Working Together for the Greatest Good

Tom Tidwell, Chief
World Forestry Museum Event
Portland, OR
— November 3, 2009


It is a pleasure to be here this morning, and thank you for inviting me. I think everyone in this room shares a common vision for the future of forestry in the United States. We believe that the future depends, to a considerable degree, on America’s privately owned forests and on the health and well-being of our forest-reliant communities.

Challenges to America’s Forests

You know better than anyone the challenges facing family forest owners and forest-reliant communities: loss of traditional sources of income … loss of working landscapes to development … invasive species of all kinds … growing fire seasons and wildfire severity, plus devastating outbreaks of insects and disease … and, compounding every challenge, the overarching effects of climate change.

To meet these challenges, our nation needs a clear and compelling vision for the future. In August of this year, in Seattle, Washington, Secretary of Agriculture Tom Vilsack delivered a speech outlining his national vision for America’s forests. The Secretary’s vision is based on a few simple truths: that forests are vital to the future of our nation … that America’s forest stewards, the farmers, ranchers, and others who own and manage the nation’s forests, are key to sustaining the ecosystem services that Americans get from their forests.

Perhaps the most important of those services is water. Americans tend to take their drinking water for granted, and most of our drinking water comes from rural areas, from our forests, farms, and ranches. In fact, forests, farms, and ranches provide 87 percent of the surface supply of drinking water in America.

I can’t think of a more compelling reason to manage these lands sustainably. Yet our water supplies, not to mention all the other ecosystem services that people get from forests, are increasingly at risk as we lose our working forests and as the health of our remaining forests declines.

Forest Restoration

A shared vision has to begin with the restoration of our nation’s forests. Restoration is based on the understanding that forests are dynamic. For thousands of years, forests have been changing due to a combination of natural and human effects.

By ecological restoration, I mean restoring the ecological functions associated with healthy forest ecosystems—systems that are capable of delivering the ecosystem services that Americans want and need. Many of those systems have been degraded, damaged, or even destroyed. Many are threatened, partly due to the effects of a changing climate. Our goal will be to restore healthy, functioning ecosystems capable of delivering all the services people need … pure, clean water … habitat for wildlife and fish … opportunities for outdoor recreation … working landscapes capable of supporting healthy rural economies and communities.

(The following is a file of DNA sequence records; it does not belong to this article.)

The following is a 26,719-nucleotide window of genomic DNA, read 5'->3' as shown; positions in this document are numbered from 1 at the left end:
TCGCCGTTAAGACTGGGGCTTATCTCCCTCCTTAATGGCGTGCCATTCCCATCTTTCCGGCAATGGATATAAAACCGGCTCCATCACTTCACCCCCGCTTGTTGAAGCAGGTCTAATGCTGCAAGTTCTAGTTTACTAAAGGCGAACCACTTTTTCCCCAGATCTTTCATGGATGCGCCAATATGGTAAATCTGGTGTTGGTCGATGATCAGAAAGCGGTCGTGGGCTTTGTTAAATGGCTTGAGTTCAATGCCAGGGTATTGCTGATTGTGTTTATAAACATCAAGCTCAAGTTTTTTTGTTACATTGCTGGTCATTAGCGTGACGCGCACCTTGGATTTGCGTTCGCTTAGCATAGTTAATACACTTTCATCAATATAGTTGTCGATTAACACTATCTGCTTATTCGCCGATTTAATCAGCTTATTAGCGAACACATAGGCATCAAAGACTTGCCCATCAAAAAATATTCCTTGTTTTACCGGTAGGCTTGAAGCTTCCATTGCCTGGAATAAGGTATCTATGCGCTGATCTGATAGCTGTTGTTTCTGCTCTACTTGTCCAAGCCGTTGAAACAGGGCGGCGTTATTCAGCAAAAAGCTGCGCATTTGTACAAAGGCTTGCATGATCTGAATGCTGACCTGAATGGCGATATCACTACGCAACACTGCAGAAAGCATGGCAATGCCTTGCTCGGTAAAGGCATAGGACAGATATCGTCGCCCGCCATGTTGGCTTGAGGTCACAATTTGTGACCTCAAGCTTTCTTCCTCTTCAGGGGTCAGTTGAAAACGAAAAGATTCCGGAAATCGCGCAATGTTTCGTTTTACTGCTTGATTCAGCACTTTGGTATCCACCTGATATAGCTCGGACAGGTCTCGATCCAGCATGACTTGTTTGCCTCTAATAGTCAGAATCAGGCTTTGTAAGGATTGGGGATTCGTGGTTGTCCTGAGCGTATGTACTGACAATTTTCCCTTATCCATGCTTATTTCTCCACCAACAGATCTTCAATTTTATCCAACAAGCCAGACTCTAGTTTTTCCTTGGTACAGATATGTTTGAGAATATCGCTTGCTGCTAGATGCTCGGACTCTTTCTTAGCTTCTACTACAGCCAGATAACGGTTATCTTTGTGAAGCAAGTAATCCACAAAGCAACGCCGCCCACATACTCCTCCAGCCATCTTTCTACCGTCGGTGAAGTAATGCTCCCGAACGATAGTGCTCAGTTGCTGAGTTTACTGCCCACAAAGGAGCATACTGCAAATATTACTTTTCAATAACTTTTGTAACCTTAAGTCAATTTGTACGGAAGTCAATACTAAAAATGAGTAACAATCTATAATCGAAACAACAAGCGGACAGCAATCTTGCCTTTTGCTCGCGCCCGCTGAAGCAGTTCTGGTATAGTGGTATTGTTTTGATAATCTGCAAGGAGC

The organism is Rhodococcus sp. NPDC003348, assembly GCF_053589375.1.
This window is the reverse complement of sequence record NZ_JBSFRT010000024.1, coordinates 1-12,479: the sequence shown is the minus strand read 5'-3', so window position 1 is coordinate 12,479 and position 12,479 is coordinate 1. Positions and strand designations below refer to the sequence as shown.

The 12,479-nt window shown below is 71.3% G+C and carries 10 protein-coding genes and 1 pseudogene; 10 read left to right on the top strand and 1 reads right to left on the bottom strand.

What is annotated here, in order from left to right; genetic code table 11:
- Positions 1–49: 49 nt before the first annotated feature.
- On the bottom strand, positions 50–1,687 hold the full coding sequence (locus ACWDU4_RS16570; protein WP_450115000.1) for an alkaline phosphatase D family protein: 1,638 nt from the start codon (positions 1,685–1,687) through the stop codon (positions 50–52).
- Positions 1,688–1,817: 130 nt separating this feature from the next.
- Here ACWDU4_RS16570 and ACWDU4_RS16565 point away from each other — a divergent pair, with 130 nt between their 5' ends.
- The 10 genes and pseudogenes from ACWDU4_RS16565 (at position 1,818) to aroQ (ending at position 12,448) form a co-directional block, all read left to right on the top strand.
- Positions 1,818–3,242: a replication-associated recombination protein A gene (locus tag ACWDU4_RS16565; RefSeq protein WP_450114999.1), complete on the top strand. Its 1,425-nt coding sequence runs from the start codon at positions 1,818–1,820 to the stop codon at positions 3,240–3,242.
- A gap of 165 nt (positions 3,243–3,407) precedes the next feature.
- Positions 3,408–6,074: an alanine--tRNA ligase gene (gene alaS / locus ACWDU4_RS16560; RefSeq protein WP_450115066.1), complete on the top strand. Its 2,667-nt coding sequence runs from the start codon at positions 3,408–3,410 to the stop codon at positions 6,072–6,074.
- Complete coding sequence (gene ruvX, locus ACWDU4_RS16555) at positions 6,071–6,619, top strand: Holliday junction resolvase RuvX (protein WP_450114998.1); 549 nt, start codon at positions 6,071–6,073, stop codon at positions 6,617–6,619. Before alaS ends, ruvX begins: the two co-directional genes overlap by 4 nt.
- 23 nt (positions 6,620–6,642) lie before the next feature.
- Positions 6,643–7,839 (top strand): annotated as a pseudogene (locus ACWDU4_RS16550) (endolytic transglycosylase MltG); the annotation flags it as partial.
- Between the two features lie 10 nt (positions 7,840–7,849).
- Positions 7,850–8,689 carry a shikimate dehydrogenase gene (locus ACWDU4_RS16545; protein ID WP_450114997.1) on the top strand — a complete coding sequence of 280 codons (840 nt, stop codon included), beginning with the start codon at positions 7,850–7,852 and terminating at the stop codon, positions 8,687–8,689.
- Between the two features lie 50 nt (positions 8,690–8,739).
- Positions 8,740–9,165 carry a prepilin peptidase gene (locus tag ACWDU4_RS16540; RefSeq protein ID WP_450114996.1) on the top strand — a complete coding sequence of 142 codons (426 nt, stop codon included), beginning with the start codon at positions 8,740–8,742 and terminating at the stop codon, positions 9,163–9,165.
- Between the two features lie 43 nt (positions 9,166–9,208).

Landscape-Scale Conservation

The Forest Service has been working for decades to restore healthy, resilient forest ecosystems on the National Forest System. But that isn’t enough. Our mission at the Forest Service is to sustain the health, diversity, and productivity of the nation’s forests and grasslands, not just the national forests and grasslands.

Fifty-seven percent of America’s forests are in private landownership, and another 23 percent are in state, tribal, county, municipal, and other federal ownerships. Forest ecosystems typically form mosaics—mosaics of plant and animal communities and mosaics of landownerships. This is true not only here in the West, but also in the East, where the critical issues are the same—healthy forests and grasslands, concerns with water, fire, wildlife habitat connectivity. These issues have never stopped at national forest boundaries. Even here in the West, where national forest lands make up a large part of the landscape, we still need an all-lands approach, a landscape-scale approach, using collaboration to engage our partners and our communities.